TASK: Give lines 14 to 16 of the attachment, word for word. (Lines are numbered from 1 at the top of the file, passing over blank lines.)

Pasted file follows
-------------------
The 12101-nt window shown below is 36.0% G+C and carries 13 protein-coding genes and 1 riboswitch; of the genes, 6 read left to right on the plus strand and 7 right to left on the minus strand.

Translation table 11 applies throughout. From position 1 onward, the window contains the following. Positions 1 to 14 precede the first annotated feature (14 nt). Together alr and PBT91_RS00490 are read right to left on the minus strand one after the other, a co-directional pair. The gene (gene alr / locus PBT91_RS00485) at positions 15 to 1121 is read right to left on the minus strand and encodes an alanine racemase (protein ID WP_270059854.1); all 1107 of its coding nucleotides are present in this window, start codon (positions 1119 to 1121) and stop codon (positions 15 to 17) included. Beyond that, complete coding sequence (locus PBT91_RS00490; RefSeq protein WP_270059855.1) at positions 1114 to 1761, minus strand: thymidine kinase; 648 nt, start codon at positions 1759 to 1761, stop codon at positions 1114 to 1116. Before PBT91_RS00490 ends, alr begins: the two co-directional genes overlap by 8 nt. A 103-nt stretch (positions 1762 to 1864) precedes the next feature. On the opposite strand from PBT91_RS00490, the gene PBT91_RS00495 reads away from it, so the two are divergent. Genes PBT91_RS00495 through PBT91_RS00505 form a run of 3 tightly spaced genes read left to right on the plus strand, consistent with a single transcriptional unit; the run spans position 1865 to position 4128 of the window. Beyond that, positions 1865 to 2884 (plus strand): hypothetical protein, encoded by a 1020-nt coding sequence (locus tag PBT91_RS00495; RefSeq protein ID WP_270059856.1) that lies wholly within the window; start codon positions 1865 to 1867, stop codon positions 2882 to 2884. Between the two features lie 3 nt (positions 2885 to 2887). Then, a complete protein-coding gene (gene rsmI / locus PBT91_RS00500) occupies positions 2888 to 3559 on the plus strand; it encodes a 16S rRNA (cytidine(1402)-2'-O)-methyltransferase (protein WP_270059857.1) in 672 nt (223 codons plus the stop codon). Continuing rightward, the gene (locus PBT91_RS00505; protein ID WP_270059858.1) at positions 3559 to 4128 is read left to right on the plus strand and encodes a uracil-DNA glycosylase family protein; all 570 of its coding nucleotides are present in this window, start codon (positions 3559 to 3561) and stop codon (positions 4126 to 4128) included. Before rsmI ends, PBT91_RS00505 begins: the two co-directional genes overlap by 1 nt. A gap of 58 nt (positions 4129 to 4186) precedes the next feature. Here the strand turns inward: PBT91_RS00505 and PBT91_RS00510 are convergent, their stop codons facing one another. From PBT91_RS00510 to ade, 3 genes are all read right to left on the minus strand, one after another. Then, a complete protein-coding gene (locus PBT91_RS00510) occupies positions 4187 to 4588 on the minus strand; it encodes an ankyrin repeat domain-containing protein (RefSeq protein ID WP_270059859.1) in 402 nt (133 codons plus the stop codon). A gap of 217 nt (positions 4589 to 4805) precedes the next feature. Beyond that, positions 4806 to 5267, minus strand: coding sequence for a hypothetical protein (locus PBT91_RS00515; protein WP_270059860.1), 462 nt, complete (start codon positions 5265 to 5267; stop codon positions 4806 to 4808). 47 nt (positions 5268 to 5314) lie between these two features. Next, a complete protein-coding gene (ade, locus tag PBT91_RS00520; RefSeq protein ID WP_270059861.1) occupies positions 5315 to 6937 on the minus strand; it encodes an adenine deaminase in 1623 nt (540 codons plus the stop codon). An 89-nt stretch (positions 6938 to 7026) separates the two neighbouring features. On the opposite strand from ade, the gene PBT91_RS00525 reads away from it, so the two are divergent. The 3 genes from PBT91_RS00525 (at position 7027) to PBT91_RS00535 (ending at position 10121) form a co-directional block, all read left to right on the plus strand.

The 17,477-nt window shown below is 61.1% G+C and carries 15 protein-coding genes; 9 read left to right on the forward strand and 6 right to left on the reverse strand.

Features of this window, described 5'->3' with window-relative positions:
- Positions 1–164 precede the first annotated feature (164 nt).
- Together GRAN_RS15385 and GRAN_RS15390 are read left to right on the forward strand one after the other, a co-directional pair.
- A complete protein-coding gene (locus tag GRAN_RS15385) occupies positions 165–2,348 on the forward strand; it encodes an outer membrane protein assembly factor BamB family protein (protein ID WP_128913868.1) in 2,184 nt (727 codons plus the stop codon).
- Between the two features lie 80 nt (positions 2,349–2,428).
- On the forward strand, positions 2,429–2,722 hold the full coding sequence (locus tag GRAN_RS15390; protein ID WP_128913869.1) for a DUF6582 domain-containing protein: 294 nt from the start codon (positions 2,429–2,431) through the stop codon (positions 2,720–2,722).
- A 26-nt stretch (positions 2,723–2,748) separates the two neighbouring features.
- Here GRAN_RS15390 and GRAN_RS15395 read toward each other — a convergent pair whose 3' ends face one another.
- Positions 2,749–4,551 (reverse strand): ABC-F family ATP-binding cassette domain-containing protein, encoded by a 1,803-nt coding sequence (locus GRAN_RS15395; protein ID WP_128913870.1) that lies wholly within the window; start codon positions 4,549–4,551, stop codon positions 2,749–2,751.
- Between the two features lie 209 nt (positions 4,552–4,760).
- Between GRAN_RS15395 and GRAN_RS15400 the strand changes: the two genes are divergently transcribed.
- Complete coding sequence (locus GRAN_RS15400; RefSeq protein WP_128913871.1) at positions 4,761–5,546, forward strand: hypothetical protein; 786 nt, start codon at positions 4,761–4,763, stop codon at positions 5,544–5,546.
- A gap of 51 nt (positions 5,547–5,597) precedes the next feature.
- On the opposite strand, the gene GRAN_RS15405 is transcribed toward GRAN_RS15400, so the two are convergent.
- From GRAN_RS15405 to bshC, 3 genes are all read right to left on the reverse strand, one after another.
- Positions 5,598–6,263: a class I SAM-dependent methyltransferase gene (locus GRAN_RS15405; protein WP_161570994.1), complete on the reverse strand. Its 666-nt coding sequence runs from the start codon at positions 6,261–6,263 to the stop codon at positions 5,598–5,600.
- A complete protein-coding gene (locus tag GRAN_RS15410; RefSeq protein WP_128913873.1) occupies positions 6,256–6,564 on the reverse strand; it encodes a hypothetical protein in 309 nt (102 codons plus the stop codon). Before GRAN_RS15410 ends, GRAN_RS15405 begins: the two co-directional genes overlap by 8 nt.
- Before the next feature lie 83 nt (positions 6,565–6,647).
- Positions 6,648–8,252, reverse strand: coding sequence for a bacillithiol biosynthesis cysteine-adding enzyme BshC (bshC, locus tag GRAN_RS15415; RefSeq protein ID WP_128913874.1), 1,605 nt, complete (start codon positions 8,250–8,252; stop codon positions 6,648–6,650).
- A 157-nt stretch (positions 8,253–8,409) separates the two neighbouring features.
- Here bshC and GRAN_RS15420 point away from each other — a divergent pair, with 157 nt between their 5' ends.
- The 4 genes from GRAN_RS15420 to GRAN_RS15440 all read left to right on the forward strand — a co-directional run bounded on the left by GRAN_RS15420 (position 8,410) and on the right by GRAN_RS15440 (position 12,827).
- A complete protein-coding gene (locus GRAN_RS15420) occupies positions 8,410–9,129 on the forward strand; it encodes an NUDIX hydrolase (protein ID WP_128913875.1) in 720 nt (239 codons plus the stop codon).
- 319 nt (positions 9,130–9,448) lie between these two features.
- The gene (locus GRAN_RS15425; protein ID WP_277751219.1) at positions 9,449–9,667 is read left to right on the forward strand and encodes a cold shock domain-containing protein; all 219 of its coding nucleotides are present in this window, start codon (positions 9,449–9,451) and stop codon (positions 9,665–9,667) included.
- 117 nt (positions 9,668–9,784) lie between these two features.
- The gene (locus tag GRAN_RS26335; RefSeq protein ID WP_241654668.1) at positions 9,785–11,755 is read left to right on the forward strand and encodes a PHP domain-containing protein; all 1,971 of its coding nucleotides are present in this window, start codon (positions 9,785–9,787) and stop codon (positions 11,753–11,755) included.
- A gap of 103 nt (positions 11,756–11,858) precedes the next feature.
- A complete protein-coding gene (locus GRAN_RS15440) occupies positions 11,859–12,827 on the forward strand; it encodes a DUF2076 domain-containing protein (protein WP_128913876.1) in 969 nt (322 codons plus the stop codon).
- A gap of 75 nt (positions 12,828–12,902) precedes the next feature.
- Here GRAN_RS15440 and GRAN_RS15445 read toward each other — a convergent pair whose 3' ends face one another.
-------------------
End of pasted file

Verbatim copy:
- Between GRAN_RS15395 and GRAN_RS15400 the strand changes: the two genes are divergently transcribed.
- Complete coding sequence (locus GRAN_RS15400; RefSeq protein WP_128913871.1) at positions 4,761–5,546, forward strand: hypothetical protein; 786 nt, start codon at positions 4,761–4,763, stop codon at positions 5,544–5,546.
- A gap of 51 nt (positions 5,547–5,597) precedes the next feature.